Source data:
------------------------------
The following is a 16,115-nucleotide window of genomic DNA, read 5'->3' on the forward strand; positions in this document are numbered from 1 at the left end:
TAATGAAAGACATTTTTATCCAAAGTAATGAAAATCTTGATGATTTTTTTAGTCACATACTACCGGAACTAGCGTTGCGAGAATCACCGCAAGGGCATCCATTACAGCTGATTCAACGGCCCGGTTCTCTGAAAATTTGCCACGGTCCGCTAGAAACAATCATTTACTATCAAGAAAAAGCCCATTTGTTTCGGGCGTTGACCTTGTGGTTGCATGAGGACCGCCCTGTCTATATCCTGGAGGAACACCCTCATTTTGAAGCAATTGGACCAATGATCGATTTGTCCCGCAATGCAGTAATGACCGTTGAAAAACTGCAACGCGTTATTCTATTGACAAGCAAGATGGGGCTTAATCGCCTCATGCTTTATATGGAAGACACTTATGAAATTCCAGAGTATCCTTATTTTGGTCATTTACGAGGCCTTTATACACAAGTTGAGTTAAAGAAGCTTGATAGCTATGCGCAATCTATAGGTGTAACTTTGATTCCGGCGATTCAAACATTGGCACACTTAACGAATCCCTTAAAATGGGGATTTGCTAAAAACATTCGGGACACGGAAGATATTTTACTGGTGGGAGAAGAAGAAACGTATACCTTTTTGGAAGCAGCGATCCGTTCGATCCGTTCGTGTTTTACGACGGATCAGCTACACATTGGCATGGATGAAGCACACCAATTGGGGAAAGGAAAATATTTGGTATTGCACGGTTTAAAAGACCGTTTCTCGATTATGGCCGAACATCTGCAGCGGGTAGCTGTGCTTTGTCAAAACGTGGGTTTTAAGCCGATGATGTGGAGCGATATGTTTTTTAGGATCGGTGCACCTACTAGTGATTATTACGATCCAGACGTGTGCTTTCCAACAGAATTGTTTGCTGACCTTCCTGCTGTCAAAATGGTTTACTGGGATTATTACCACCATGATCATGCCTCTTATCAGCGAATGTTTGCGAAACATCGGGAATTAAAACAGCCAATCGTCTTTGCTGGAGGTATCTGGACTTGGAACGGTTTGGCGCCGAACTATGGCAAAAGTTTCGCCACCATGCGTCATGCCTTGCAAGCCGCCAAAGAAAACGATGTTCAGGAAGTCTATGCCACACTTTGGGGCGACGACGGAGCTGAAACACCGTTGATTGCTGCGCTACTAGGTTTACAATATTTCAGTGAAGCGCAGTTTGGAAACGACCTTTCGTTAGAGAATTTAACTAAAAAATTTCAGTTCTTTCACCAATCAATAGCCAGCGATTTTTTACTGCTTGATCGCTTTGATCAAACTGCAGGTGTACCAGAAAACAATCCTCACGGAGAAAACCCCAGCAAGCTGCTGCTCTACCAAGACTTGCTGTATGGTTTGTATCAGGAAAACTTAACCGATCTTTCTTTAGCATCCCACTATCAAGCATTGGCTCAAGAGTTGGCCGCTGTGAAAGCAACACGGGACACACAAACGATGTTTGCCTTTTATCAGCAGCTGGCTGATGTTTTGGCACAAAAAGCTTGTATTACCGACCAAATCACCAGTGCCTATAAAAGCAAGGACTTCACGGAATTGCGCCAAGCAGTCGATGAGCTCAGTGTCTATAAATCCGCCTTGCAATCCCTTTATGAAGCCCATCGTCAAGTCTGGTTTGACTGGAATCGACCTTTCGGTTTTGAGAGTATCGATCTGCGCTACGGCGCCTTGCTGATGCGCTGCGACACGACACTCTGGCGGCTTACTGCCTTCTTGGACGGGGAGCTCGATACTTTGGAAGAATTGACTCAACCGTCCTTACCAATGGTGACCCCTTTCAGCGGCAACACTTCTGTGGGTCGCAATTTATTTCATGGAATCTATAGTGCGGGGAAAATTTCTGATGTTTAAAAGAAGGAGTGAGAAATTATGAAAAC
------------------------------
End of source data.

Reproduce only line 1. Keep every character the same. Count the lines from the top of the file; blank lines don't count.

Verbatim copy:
The following is a 16,115-nucleotide window of genomic DNA, read 5'->3' on the forward strand; positions in this document are numbered from 1 at the left end: